New report highlights economic impact of kidney disease

A new independent report published by Kidney Research UK this week highlights the economic impact of kidney disease. The report Kidney disease: A UK public health emergency reveals how kidney disease is costing the UK economy £7 billion a year and estimates that costs could rise to £13.9 billion in the next decade. 

Alongside this, the report makes projections that could see NHS capacity for dialysis treatment overwhelmed unless the disease becomes a government priority.

Professor Julia Newton, Medical Director at the Academic Health Science Network for the North East and North Cumbria, said:

“The report highlights the growing number of patients living with the disease, the devastating impact of kidney disease on the UK economy and NHS services which threaten to become overwhelmed. As highlighted in the report, kidney disease creates substantial health inequalities, leading to thousands of premature deaths each year and reduced quality of life.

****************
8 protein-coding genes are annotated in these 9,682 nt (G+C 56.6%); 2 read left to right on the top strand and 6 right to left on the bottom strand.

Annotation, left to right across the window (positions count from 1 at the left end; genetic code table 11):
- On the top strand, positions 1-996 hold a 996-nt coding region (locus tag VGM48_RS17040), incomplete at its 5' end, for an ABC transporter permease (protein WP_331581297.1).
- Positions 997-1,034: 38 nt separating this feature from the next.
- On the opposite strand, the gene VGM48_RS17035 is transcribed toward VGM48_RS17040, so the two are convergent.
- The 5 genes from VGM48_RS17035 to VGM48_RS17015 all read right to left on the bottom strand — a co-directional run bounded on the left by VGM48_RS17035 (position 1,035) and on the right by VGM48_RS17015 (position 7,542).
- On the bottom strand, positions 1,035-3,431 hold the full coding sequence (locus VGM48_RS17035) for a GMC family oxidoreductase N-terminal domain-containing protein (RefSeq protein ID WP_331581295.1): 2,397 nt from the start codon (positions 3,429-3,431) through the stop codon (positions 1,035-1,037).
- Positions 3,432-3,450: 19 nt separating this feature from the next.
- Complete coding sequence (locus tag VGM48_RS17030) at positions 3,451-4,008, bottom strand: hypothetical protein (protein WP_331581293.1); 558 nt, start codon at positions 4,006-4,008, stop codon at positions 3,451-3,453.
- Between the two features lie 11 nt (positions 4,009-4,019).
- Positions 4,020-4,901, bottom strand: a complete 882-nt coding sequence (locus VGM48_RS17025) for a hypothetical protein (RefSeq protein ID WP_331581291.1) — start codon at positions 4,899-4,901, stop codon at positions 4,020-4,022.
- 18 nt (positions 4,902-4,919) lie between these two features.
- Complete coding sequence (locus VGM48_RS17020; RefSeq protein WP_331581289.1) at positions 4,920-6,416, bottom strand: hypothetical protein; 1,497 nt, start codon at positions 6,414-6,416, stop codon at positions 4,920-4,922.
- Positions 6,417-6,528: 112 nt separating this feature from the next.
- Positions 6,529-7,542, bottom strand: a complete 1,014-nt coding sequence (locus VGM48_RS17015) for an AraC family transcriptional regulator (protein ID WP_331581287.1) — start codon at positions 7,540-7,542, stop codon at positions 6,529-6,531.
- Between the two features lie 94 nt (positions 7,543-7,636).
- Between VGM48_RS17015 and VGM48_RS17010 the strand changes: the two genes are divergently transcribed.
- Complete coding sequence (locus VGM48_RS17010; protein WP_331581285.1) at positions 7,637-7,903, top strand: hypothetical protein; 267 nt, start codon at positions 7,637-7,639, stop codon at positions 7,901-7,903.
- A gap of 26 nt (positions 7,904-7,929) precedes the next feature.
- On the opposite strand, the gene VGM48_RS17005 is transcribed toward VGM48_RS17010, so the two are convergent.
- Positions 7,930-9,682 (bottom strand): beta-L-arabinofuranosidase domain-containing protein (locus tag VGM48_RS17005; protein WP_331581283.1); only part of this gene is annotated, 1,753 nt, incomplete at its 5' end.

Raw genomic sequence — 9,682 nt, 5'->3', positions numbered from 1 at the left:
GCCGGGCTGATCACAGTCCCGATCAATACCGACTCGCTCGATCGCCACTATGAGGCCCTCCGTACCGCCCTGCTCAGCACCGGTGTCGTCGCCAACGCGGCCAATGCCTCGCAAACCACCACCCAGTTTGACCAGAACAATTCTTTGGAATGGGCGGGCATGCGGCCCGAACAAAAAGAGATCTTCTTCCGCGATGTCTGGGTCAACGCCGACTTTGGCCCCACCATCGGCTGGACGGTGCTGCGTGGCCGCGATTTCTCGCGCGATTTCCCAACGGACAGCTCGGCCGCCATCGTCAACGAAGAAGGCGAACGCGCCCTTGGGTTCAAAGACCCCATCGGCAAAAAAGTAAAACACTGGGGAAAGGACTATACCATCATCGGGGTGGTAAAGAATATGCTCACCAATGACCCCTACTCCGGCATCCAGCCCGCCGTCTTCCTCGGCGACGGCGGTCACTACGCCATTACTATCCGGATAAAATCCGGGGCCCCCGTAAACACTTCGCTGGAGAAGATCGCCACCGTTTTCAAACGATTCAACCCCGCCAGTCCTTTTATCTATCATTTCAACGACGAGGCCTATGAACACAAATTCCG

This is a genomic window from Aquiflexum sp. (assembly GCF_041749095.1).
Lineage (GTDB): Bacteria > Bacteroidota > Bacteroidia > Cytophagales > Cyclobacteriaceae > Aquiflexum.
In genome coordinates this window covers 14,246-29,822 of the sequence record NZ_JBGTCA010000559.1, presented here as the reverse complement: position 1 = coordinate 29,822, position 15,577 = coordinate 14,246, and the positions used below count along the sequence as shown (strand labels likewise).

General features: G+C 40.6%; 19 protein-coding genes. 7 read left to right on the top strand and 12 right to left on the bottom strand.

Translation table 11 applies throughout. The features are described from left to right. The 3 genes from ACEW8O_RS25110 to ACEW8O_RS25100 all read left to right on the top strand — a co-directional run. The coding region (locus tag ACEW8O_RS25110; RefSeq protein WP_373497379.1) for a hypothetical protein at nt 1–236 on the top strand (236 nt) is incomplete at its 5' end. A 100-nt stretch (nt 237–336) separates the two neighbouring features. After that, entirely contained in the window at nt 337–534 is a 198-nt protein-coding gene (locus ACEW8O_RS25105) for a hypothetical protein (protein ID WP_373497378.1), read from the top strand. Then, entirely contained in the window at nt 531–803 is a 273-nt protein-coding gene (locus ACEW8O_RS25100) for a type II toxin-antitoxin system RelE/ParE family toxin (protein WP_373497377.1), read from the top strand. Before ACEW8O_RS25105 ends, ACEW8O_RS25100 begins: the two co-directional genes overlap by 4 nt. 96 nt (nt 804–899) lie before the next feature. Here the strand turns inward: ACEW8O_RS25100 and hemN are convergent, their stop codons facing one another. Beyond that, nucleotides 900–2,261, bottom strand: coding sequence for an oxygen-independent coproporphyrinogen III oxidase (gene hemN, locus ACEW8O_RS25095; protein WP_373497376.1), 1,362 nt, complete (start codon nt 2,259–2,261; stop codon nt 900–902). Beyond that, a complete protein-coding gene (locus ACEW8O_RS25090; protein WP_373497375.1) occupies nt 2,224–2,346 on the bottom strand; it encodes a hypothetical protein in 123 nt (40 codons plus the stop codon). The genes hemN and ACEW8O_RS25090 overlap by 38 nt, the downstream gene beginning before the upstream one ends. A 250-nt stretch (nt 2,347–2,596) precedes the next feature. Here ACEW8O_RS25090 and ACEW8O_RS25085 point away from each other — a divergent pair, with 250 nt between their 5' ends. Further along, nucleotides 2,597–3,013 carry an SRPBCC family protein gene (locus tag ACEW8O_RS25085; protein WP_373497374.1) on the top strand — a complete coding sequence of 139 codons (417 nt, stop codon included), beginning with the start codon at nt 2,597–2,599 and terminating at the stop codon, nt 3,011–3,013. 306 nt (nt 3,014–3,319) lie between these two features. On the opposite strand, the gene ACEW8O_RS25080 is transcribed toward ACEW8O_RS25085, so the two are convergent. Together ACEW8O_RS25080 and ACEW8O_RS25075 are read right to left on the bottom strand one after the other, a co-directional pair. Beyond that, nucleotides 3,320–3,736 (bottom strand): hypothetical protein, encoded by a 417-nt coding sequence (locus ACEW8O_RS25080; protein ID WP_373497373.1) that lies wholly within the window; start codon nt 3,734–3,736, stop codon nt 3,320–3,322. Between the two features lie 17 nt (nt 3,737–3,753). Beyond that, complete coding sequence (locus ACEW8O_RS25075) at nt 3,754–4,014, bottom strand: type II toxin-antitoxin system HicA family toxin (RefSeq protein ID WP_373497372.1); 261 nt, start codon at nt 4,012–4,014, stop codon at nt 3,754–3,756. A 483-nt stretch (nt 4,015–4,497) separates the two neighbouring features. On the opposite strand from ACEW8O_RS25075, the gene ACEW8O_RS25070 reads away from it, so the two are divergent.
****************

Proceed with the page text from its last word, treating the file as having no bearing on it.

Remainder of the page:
However, there is hope. There is growing evidence that the cost of managing kidney disease can be reduced through early detection, intervention, and outreach. Modelling indicates that significant, cost-effective patient benefit can be achieved through the implementation of existing technologies and guidelines for prevention, management, and treatment of kidney disease.

“Across the North East and North Cumbria, I’m pleased that the AHSN NENC is delivering a Chronic Kidney Disease (CKD) programme, to tackle some of these issues in the region. The CKD programme will focus on improving earlier diagnosis and supporting optimised treatment of people with CKD to slow disease progression and reduce the development of cardiovascular comorbidity.”

Read the Kidney Disease UK news story to find out more and to access the full report.

To find out more about the Chronic Kidney Disease programme in the North East and North Cumbria, click here.